Promoting equity in your classroom is within your reach, and this on-demand mini-course will give you some of the tools you need. It focuses on what equity work can look like for teachers working with children ages 3 through 5 on a day-to-day basis in the classroom. You will find strategies and tips for how you can support the learning and development of each and every child in your classroom through intentional play opportunities and guided instructional supports. This module explores the six parts of the book to supplement your teaching and start or continue your journey towards a more equitable preschool classroom.
Susan Friedman is senior director of publications and content development at NAEYC.
Alissa Mwenelupembe has been an advocate for children and families for over 15 years, working as a teacher, director, and coach. She is currently pursuing her doctorate in early childhood education from Ball State University and serves on the NAEYC National Governing Board.
A child’s starting point matters—such an insightful and compelling message begins the journey of unpacking implicit biases in the field of early childhood. If you have been looking for a guide that operationalizes equity and shifts it into the reality of practice, this is the book for you. This is a game changer for the field of early learning.
—Marquita F. Davis, Deputy Director of Early Learning, Bill & Melinda Gates Foundation
As a society, we can and must do better to ensure all children have access to high-quality education. This resource provides concrete strategies, prompts readers with reflection questions, and sheds light on how personal biases and structural inequities impact our youngest learners. Each and Every Child will be tremendously helpful for early childhood educators, advocates, and policymakers working to achieve equity in our early childhood systems.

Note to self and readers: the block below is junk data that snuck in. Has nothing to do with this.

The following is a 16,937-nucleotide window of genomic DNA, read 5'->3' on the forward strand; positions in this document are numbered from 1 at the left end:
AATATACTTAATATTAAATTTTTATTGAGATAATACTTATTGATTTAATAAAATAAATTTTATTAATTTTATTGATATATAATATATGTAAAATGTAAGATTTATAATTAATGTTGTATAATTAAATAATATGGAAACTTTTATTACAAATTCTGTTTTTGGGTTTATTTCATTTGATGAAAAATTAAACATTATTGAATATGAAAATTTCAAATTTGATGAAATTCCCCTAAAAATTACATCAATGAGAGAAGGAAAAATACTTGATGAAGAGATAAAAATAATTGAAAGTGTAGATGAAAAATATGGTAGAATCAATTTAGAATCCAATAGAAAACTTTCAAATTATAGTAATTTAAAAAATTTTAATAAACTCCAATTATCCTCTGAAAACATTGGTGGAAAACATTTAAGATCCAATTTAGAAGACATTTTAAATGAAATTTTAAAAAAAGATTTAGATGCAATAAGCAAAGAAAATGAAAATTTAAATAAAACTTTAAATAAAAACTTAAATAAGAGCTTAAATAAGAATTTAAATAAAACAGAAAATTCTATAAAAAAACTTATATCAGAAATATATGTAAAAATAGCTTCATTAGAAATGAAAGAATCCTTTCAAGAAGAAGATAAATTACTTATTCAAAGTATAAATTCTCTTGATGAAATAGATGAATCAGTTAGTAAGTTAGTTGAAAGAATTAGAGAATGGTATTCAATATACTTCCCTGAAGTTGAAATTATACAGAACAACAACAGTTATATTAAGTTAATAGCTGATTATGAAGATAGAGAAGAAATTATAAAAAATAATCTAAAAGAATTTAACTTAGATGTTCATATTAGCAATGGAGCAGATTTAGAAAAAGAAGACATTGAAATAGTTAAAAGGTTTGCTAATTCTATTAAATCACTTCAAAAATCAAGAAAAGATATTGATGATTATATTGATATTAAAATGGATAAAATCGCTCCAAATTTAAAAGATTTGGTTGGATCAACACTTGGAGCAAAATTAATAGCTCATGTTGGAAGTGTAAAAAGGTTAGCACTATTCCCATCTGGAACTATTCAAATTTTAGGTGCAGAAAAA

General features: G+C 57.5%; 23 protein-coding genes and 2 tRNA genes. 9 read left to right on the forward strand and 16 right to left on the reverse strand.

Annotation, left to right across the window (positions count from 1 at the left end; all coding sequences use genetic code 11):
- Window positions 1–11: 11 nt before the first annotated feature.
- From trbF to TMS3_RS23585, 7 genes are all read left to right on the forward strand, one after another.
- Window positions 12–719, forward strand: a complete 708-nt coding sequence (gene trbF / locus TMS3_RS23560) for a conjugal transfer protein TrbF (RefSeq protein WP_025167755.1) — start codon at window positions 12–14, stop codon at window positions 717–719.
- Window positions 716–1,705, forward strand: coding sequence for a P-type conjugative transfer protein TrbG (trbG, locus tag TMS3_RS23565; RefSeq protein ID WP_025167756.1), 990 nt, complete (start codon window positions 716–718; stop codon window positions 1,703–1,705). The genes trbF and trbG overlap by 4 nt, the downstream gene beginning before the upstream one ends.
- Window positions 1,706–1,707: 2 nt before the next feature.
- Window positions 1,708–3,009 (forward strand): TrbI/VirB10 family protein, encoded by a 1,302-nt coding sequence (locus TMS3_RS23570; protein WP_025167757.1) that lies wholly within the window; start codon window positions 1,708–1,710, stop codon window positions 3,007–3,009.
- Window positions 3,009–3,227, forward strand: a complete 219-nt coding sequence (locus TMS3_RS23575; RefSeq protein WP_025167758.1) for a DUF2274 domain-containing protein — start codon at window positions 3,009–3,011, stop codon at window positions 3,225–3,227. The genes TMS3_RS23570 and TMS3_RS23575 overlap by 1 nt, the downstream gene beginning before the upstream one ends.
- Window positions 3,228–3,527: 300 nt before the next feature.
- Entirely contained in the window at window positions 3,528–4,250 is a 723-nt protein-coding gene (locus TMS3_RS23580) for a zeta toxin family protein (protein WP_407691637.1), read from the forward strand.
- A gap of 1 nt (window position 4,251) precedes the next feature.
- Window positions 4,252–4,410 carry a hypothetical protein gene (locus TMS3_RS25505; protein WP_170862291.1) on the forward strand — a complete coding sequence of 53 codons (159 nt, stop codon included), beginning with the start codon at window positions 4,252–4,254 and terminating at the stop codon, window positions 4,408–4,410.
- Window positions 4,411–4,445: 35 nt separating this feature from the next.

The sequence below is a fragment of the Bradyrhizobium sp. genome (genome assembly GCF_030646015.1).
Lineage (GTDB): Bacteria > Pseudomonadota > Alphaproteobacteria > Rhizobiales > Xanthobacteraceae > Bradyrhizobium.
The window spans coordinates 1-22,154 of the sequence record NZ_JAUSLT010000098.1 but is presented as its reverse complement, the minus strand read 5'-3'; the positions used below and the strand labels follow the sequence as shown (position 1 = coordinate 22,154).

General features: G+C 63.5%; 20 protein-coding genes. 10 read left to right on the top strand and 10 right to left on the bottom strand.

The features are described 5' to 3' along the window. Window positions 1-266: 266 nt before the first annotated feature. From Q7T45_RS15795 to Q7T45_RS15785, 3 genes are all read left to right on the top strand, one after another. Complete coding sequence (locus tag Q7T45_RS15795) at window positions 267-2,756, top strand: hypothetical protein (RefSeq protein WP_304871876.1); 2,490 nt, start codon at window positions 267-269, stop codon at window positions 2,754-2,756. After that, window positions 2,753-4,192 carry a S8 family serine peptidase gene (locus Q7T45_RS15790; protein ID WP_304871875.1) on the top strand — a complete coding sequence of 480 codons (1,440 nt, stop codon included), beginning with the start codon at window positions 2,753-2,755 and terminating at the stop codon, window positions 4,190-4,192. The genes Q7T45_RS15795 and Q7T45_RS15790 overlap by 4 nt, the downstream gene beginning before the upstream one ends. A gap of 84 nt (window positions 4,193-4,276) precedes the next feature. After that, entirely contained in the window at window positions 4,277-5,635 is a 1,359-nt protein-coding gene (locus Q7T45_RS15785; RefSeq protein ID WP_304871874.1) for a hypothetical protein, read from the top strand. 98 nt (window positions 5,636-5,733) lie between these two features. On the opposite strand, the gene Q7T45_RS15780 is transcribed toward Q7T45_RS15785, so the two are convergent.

—Kassi Longoria, Diversity, Equity, and Inclusion Consultant, MAYA Consulting
Today’s early childhood classrooms demand attention to equity, and this book allows everyone from teachers to administrators the ability to understand why equity matters and how to embed it within the daily activities, interactions, and fabric of a program.
—Edward Manuszak, Superintendent, Dundee Community Schools
This is an essential, researched, and practical guide for empowering young children while advancing equity in the classroom. The diverse group of authors use strengths-based approaches that support identity development, engage families, and cultivate a stance for fairness and activism. Full of useful tools and strategies!
—Debbie LeeKeenan, Coauthor of From Survive to Thrive and Leading Anti-Bias Early Childhood Programs
Each and Every Child is practical, thought provoking, and a call to action. A must-read for early childhood educators committed to social justice and equity in early childhood education.
—Lorena Mancilla, Director, WIDA Early Years at the Wisconsin Center for Education Research
This book brings the NAEYC advancing equity position statement to life. Filled with stories, practical tips, and self-reflections, it is an excellent resource for all who work in the early childhood field.
—Titus DosRemedios, Director of Research and Policy, Strategies for Children
As early childhood educators, we have an obligation to embrace diversity and advance equity efforts in our profession. This book identifies the structural inequities that can interfere with a child’s learning and offers an engaging, strengths-based approach to addressing them.
—William Mosier, Director of Research, Lynda A. Cohen Center for the Study of Child Development, and Professor of Child Development, Istanbul University
This edited book by Friedman and Mwenelupembe is filled with vivid real-life scenarios, and thus it is extremely applicable and beneficial to various stakeholders who are wondering how equity-based pedagogy can be enacted with preschool age children. In response to a possible rebuttal that preschoolers are too young to be exposed to issues of equity, race, etc., Friedman and Mwenelupembe make a strong case based on recent research findings that the negative impact of implicit bias begins in early years and that young children are extremely capable of making sense of these sensitive issues.
—Excerpt from Teachers College Record review by Sophia Han